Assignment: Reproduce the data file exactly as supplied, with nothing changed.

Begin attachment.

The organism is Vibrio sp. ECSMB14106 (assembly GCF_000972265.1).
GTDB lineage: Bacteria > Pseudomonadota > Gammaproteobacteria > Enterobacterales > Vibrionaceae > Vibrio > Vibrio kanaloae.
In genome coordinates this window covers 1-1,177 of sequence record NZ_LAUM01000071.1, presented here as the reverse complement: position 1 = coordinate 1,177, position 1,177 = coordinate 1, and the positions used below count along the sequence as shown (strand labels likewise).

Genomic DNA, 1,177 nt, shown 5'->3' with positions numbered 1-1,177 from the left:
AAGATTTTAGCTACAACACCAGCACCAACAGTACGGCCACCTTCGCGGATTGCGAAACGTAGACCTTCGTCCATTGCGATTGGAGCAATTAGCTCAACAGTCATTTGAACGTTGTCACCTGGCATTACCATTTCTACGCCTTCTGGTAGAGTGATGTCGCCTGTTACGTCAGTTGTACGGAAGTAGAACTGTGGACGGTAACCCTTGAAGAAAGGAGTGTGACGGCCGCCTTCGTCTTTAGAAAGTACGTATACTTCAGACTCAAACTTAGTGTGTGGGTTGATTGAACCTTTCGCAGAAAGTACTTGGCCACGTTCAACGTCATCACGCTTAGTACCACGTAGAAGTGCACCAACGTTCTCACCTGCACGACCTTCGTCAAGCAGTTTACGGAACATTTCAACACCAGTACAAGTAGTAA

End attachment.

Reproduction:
The organism is Vibrio sp. ECSMB14106 (assembly GCF_000972265.1).
GTDB lineage: Bacteria > Pseudomonadota > Gammaproteobacteria > Enterobacterales > Vibrionaceae > Vibrio > Vibrio kanaloae.
In genome coordinates this window covers 1-1,177 of sequence record NZ_LAUM01000071.1, presented here as the reverse complement: position 1 = coordinate 1,177, position 1,177 = coordinate 1, and the positions used below count along the sequence as shown (strand labels likewise).

Genomic DNA, 1,177 nt, shown 5'->3' with positions numbered 1-1,177 from the left:
AAGATTTTAGCTACAACACCAGCACCAACAGTACGGCCACCTTCGCGGATTGCGAAACGTAGACCTTCGTCCATTGCGATTGGAGCAATTAGCTCAACAGTCATTTGAACGTTGTCACCTGGCATTACCATTTCTACGCCTTCTGGTAGAGTGATGTCGCCTGTTACGTCAGTTGTACGGAAGTAGAACTGTGGACGGTAACCCTTGAAGAAAGGAGTGTGACGGCCGCCTTCGTCTTTAGAAAGTACGTATACTTCAGACTCAAACTTAGTGTGTGGGTTGATTGAACCTTTCGCAGAAAGTACTTGGCCACGTTCAACGTCATCACGCTTAGTACCACGTAGAAGTGCACCAACGTTCTCACCTGCACGACCTTCGTCAAGCAGTTTACGGAACATTTCAACACCAGTACAAGTAGTAA